quite an old and importunate one when he looked round. Beside the tea-cup on his table he saw, then, a blooming nosegay: a wonderful handful of the choicest and most lovely flowers.

Nothing had ever appeared so beautiful in his sight. He took them up and inhaled their fragrance, and he lifted them to his hot head, and he put them down and opened his parched hands to them, as cold hands are opened to receive the cheering of a fire. It was not until he had delighted in them for some time, that he wondered who had sent them; and opened his door to ask the woman who must have put them there, how they had come into her hands. But she was gone, and seemed to have been long gone; for the tea she had left for him on the table was cold. He tried to drink some, but could not bear the odour of it: so he crept back to his chair by the open window, and put the flowers on the little round table of old.

When the first faintness consequent on having moved about had left him, he subsided into his former state. One of the night-tunes was playing in the wind, when the door of his room seemed to open to a light touch, and, after a moment’s pause, a quiet figure seemed to stand there, with a black mantle on it. It seemed to draw the mantle off and drop it on the ground, and then it seemed to be his Little Dorrit in her old, worn dress. It seemed to tremble, and to clasp its hands, and to smile, and to burst into tears.

He roused himself, and cried out. And then he saw, in the loving, pitying, sorrowing, dear face, as in a mirror, how changed he was; and she came towards him; and with her hands laid on his breast to keep him in his chair, and with her knees upon the floor at his feet, and with her lips raised up to kiss him, and with her tears dropping on him as the rain from Heaven had dropped upon the flowers, Little Dorrit, a living presence, called him by his name.

‘O, my best friend! Dear Mr Clennam, don’t let me see you weep! Unless you weep with pleasure to see me. I hope you do. Your own poor child come back!’ So faithful, tender, and unspoiled by Fortune. In the sound of her voice, in the light of her eyes, in the touch of her hands, so Angelically comforting and true!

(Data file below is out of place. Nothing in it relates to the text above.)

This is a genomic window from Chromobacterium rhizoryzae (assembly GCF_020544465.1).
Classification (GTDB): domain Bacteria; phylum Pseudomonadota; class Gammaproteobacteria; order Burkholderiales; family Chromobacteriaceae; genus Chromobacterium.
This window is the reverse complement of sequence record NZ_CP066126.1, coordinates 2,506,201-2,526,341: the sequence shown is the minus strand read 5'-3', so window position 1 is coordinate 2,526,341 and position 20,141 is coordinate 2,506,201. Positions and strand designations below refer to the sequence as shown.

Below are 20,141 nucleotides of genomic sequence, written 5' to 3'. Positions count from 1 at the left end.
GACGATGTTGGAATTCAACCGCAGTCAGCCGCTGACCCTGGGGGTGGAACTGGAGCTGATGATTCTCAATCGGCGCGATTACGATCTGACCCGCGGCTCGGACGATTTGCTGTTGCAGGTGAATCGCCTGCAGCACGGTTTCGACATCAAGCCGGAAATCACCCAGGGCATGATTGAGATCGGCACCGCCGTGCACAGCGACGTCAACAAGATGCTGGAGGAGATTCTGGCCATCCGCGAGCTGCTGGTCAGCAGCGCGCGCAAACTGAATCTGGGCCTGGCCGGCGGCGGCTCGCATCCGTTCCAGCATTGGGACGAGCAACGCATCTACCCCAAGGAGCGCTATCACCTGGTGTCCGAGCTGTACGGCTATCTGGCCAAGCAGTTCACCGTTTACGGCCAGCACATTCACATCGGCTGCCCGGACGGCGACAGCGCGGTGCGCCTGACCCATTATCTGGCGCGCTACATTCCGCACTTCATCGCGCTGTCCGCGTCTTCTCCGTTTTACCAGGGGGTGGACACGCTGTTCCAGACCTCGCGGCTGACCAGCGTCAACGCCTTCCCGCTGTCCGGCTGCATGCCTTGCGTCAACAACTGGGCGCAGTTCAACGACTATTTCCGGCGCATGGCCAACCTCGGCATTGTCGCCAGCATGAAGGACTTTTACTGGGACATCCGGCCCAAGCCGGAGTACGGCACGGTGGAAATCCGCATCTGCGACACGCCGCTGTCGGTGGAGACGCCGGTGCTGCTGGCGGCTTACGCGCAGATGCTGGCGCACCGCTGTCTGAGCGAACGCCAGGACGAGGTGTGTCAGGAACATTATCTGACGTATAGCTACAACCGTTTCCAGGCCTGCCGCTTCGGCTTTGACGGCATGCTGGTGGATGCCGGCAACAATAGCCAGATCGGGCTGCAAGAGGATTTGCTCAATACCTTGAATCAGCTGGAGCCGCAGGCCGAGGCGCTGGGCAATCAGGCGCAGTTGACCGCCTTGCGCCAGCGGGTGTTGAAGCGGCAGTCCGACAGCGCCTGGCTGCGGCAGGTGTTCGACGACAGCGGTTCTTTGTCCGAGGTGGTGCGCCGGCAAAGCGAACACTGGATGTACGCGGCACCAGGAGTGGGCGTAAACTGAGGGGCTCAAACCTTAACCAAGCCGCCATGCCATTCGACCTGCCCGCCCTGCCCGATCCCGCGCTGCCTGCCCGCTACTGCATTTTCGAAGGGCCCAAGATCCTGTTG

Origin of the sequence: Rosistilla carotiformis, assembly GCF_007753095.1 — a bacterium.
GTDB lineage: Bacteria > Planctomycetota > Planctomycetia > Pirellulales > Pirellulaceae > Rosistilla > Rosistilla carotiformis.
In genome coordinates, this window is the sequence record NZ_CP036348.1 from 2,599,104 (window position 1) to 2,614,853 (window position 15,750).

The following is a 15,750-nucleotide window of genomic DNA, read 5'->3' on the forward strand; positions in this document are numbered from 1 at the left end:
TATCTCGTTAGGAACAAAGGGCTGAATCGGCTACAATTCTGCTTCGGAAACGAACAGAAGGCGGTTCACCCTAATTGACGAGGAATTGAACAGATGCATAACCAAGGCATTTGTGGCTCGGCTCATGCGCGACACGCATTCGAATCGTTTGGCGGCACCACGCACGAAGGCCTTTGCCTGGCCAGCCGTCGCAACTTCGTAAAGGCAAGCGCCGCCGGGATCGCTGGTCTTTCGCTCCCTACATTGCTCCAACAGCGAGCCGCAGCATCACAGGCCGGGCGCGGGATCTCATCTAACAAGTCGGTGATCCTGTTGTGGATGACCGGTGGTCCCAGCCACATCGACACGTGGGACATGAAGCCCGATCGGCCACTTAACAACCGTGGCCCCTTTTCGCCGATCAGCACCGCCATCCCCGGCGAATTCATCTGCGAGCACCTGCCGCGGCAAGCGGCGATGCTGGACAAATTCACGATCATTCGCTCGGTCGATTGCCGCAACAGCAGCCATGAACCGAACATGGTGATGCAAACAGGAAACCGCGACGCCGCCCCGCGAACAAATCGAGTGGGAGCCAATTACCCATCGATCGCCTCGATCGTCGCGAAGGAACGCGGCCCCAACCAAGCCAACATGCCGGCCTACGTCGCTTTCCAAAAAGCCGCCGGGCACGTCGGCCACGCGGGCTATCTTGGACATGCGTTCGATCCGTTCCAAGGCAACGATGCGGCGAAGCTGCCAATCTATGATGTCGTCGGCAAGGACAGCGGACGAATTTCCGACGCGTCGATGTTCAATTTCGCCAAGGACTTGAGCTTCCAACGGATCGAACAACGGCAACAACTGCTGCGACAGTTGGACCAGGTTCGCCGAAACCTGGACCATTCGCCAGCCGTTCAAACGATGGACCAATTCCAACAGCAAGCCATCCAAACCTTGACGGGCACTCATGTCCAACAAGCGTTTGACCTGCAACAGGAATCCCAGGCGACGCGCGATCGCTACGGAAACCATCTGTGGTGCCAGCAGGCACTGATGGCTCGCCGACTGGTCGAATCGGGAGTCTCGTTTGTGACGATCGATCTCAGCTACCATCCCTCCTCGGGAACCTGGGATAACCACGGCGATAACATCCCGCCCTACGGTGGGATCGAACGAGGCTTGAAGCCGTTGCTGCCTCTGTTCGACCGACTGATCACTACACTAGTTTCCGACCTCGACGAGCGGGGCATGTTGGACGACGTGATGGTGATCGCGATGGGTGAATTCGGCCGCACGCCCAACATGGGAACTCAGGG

As he embraced her, she said to him, ‘They never told me you were ill,’ and drawing an arm softly round his neck, laid his head upon her bosom, put a hand upon his head, and resting her cheek upon that hand, nursed him as lovingly, and GOD knows as innocently, as she had nursed her father in that room when she had been but a baby, needing all the care from others that she took of them.

When he could speak, he said, ‘Is it possible that you have come to me? And in this dress?’

‘I hoped you would like me better in this dress than any other. I have always kept it by me, to remind me: though I wanted no reminding. I am not alone, you see. I have brought an old friend with me.’

Looking round, he saw Maggy in her big cap which had been long abandoned, with a basket on her arm as in the bygone days, chuckling rapturously.

‘It was only yesterday evening that I came to London with my brother. I sent round to Mrs Plornish almost as soon as we arrived, that I might hear of you and let you know I had come. Then I heard that you were here. Did you happen to think of me in the night? I almost believe you must have thought of me a little. I thought of you so anxiously, and it appeared so long to morning.’

‘I have thought of you—’ he hesitated what to call her. She perceived it in an instant.

‘You have not spoken to me by my right name yet. You know what my right name always is with you.’

‘I have thought of you, Little Dorrit, every day, every hour, every minute, since I have been here.’

‘Have you? Have you?’

  By PanEris using Melati.

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